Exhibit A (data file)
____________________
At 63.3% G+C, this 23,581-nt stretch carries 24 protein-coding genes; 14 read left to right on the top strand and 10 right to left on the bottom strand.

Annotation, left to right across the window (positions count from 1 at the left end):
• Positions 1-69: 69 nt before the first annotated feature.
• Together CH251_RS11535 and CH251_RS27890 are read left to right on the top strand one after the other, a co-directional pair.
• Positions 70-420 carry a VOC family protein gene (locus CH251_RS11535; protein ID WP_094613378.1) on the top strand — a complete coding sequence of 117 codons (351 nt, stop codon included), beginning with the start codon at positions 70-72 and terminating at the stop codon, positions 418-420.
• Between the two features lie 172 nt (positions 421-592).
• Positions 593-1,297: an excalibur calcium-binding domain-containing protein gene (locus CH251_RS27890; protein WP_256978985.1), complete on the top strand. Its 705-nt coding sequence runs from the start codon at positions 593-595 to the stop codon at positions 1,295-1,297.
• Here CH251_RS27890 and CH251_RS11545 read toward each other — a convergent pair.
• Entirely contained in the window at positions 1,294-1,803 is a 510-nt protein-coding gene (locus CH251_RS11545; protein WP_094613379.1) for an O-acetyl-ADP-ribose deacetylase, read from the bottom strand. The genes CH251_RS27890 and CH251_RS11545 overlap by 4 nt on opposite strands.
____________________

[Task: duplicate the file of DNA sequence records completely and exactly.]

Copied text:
At 63.3% G+C, this 23,581-nt stretch carries 24 protein-coding genes; 14 read left to right on the top strand and 10 right to left on the bottom strand.

Annotation, left to right across the window (positions count from 1 at the left end):
• Positions 1-69: 69 nt before the first annotated feature.
• Together CH251_RS11535 and CH251_RS27890 are read left to right on the top strand one after the other, a co-directional pair.
• Positions 70-420 carry a VOC family protein gene (locus CH251_RS11535; protein ID WP_094613378.1) on the top strand — a complete coding sequence of 117 codons (351 nt, stop codon included), beginning with the start codon at positions 70-72 and terminating at the stop codon, positions 418-420.
• Between the two features lie 172 nt (positions 421-592).
• Positions 593-1,297: an excalibur calcium-binding domain-containing protein gene (locus CH251_RS27890; protein WP_256978985.1), complete on the top strand. Its 705-nt coding sequence runs from the start codon at positions 593-595 to the stop codon at positions 1,295-1,297.
• Here CH251_RS27890 and CH251_RS11545 read toward each other — a convergent pair.
• Entirely contained in the window at positions 1,294-1,803 is a 510-nt protein-coding gene (locus CH251_RS11545; protein WP_094613379.1) for an O-acetyl-ADP-ribose deacetylase, read from the bottom strand. The genes CH251_RS27890 and CH251_RS11545 overlap by 4 nt on opposite strands.